While Singapore is making strenuous efforts to contain Covid-19, a realistic strategy could entail imposing a circuit breaker every few months until a vaccine is developed, said experts.
The country is fighting Covid-19 on two distinct fronts - in the community and in foreign worker dormitories, said Professor Teo Yik Ying, dean of the National University of Singapore's Saw Swee Hock School of Public Health, yesterday.
In a webinar organised by the Lee Kuan Yew School of Public Policy (LKYSPP), as part of a series examining public health lessons from the pandemic, Prof Teo said the month-long circuit breaker could lead to lower community transmission within the next one to two weeks.
What is worrying is that clusters have formed in foreign worker dormitories, he said, which is why the Government has sent dedicated clinical teams to treat the infected workers, while moving healthy ones to separate locations with lower human density.
He added that there will likely have to be a circuit breaker "every three to four months to allow the healthcare system to recuperate".
LKYSPP visiting professor Tikki Pangestu said there remain many unknowns surrounding the virus' transmissibility and true mortality rate. Different standards of governance and a lack of global coordination also make it difficult to predict when the pandemic will end, he said. "Other countries in East Asia may not have (Singapore's) level of resources, social capital and governance structures like the multi-ministry task force."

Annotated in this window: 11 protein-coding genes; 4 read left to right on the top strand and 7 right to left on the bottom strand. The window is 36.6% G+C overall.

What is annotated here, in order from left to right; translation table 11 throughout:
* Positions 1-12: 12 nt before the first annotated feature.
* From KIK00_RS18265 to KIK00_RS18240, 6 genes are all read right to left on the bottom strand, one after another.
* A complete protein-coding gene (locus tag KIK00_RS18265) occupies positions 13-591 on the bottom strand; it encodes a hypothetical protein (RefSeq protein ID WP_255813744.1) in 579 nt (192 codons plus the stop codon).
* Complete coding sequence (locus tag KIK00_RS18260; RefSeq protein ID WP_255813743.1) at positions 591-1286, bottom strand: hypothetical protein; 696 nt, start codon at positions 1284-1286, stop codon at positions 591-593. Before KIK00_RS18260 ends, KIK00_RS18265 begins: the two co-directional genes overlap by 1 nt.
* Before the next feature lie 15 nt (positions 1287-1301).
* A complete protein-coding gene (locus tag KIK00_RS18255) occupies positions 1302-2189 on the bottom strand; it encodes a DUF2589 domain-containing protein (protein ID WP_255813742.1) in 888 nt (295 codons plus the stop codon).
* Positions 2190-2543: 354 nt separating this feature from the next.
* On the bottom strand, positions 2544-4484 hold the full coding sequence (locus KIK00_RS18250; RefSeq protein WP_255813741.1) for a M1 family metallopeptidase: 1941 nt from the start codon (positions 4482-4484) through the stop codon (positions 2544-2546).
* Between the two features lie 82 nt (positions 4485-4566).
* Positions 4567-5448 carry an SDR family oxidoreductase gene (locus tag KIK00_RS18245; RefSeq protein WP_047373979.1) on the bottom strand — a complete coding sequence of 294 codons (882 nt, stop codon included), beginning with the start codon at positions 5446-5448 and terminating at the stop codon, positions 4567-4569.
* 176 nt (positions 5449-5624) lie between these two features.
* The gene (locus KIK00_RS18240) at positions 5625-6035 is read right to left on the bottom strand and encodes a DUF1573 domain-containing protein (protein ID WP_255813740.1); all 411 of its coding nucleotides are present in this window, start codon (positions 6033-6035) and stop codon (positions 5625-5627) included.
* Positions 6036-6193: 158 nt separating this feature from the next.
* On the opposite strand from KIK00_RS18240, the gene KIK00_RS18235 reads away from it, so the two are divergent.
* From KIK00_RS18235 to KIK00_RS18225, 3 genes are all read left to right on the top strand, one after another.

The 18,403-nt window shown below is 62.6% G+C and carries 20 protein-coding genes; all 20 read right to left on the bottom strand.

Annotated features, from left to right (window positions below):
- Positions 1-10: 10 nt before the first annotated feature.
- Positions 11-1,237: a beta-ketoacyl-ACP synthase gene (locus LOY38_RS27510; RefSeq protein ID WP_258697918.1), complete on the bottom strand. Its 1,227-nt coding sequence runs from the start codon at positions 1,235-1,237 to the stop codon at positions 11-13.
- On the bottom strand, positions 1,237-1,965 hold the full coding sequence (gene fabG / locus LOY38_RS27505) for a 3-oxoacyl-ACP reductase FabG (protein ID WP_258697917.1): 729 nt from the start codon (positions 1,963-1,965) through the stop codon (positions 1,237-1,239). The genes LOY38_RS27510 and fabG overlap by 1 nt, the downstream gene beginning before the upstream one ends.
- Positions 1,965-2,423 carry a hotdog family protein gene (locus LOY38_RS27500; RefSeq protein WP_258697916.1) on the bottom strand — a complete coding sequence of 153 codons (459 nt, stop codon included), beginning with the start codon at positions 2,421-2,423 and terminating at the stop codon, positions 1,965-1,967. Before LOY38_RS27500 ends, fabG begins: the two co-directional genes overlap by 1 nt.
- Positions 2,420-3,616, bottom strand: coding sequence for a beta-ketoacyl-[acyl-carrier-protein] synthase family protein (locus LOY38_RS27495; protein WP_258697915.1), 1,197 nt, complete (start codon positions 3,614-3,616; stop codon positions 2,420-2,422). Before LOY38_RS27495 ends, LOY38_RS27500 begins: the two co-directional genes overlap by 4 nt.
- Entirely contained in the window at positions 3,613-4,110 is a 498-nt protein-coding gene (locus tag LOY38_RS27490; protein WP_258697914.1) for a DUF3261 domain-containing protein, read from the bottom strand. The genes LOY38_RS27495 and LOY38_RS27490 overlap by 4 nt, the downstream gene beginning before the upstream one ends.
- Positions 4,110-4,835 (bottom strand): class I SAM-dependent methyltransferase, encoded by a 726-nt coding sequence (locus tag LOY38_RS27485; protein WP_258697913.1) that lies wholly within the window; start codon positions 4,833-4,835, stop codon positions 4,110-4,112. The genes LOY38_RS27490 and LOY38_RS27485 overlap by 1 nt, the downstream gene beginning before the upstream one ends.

Prof Teo said that because countries have made unilateral decisions on when to close and reopen their borders, some such as China are now seeing a second wave of infections. This means border restrictions have to remain in place for some time, he said.
Panellists said a stop-and-start strategy of repeated circuit breakers could pose economic challenges.
Compounding this is the psychological fatigue that sets in when people are forced to endure a lengthy lockdown, said Associate Professor Joanne Yoong, senior economist and director of the Centre for Economic and Social Research at the University of Southern California.
Prof Teo cautioned against short-term solutions such as "immunity passports", or documents that allow those declared virus-free to go back to work. "The economic driver becomes extremely powerful for people to start coming up with fake certificates," he said.
Prof Yoong said that to lead in such a climate of uncertainty, it is important that governments plan for the long term, establish trust and communicate clearly and simply.
"Expressions of empathy are going to be part of the new normal of policy communications. Social compacts which are based on heavy-handed government intervention are no longer sustainable," she said.
"It's not just going to be a marathon, but a series of repeated sprints - we need to have that mentality going forward."